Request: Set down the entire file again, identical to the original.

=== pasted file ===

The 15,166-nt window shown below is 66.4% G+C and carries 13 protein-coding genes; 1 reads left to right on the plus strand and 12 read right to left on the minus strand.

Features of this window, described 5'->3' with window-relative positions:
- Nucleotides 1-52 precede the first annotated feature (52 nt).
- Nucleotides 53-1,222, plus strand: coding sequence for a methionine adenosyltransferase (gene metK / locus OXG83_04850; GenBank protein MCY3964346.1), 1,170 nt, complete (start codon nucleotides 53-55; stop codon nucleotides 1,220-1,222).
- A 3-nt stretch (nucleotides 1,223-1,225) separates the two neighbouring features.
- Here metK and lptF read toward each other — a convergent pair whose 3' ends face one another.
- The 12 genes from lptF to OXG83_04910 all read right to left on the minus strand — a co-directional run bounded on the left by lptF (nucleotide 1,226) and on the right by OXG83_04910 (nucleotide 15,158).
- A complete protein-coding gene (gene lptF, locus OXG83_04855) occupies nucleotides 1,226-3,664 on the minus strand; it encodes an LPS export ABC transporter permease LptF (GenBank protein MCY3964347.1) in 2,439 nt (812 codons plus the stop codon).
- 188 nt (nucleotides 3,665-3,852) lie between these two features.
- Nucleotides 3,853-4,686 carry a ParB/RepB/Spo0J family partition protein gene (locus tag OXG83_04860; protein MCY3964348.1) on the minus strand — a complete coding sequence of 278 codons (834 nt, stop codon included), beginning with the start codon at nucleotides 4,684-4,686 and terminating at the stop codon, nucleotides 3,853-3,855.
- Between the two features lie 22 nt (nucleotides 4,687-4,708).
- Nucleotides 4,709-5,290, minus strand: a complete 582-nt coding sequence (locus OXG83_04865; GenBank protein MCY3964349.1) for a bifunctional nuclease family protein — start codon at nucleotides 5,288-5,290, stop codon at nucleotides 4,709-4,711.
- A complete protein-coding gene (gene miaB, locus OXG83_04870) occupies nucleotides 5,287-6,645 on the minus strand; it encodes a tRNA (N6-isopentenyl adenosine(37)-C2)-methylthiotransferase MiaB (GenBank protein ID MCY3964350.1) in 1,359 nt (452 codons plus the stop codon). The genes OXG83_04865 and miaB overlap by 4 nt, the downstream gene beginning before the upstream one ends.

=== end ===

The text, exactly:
The 15,166-nt window shown below is 66.4% G+C and carries 13 protein-coding genes; 1 reads left to right on the plus strand and 12 read right to left on the minus strand.

Features of this window, described 5'->3' with window-relative positions:
- Nucleotides 1-52 precede the first annotated feature (52 nt).
- Nucleotides 53-1,222, plus strand: coding sequence for a methionine adenosyltransferase (gene metK / locus OXG83_04850; GenBank protein MCY3964346.1), 1,170 nt, complete (start codon nucleotides 53-55; stop codon nucleotides 1,220-1,222).
- A 3-nt stretch (nucleotides 1,223-1,225) separates the two neighbouring features.
- Here metK and lptF read toward each other — a convergent pair whose 3' ends face one another.
- The 12 genes from lptF to OXG83_04910 all read right to left on the minus strand — a co-directional run bounded on the left by lptF (nucleotide 1,226) and on the right by OXG83_04910 (nucleotide 15,158).
- A complete protein-coding gene (gene lptF, locus OXG83_04855) occupies nucleotides 1,226-3,664 on the minus strand; it encodes an LPS export ABC transporter permease LptF (GenBank protein MCY3964347.1) in 2,439 nt (812 codons plus the stop codon).
- 188 nt (nucleotides 3,665-3,852) lie between these two features.
- Nucleotides 3,853-4,686 carry a ParB/RepB/Spo0J family partition protein gene (locus tag OXG83_04860; protein MCY3964348.1) on the minus strand — a complete coding sequence of 278 codons (834 nt, stop codon included), beginning with the start codon at nucleotides 4,684-4,686 and terminating at the stop codon, nucleotides 3,853-3,855.
- Between the two features lie 22 nt (nucleotides 4,687-4,708).
- Nucleotides 4,709-5,290, minus strand: a complete 582-nt coding sequence (locus OXG83_04865; GenBank protein MCY3964349.1) for a bifunctional nuclease family protein — start codon at nucleotides 5,288-5,290, stop codon at nucleotides 4,709-4,711.
- A complete protein-coding gene (gene miaB, locus OXG83_04870) occupies nucleotides 5,287-6,645 on the minus strand; it encodes a tRNA (N6-isopentenyl adenosine(37)-C2)-methylthiotransferase MiaB (GenBank protein ID MCY3964350.1) in 1,359 nt (452 codons plus the stop codon). The genes OXG83_04865 and miaB overlap by 4 nt, the downstream gene beginning before the upstream one ends.